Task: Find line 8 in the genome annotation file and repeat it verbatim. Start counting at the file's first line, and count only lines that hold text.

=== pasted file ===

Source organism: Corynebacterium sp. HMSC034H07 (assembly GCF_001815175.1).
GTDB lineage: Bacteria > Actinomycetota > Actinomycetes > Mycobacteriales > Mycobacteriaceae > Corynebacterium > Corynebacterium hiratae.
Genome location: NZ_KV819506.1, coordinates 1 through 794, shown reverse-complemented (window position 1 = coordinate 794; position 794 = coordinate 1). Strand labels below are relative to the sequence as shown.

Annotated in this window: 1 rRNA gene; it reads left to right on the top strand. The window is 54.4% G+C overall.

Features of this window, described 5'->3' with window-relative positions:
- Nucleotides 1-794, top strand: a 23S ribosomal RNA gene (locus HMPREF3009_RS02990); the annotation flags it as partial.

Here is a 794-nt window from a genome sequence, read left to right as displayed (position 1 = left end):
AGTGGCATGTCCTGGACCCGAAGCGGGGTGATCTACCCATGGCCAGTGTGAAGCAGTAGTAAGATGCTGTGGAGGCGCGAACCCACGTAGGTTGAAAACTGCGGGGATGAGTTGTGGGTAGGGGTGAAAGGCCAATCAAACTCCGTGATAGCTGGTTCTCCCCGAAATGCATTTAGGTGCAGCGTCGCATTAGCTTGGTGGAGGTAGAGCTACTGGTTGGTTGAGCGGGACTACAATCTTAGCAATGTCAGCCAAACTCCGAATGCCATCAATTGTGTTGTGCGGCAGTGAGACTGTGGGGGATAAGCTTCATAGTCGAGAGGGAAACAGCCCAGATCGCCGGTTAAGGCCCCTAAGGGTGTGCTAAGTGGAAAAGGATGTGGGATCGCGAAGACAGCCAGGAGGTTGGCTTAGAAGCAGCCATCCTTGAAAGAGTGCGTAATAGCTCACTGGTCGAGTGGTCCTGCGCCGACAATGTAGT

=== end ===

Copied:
AGTGGCATGTCCTGGACCCGAAGCGGGGTGATCTACCCATGGCCAGTGTGAAGCAGTAGTAAGATGCTGTGGAGGCGCGAACCCACGTAGGTTGAAAACTGCGGGGATGAGTTGTGGGTAGGGGTGAAAGGCCAATCAAACTCCGTGATAGCTGGTTCTCCCCGAAATGCATTTAGGTGCAGCGTCGCATTAGCTTGGTGGAGGTAGAGCTACTGGTTGGTTGAGCGGGACTACAATCTTAGCAATGTCAGCCAAACTCCGAATGCCATCAATTGTGTTGTGCGGCAGTGAGACTGTGGGGGATAAGCTTCATAGTCGAGAGGGAAACAGCCCAGATCGCCGGTTAAGGCCCCTAAGGGTGTGCTAAGTGGAAAAGGATGTGGGATCGCGAAGACAGCCAGGAGGTTGGCTTAGAAGCAGCCATCCTTGAAAGAGTGCGTAATAGCTCACTGGTCGAGTGGTCCTGCGCCGACAATGTAGT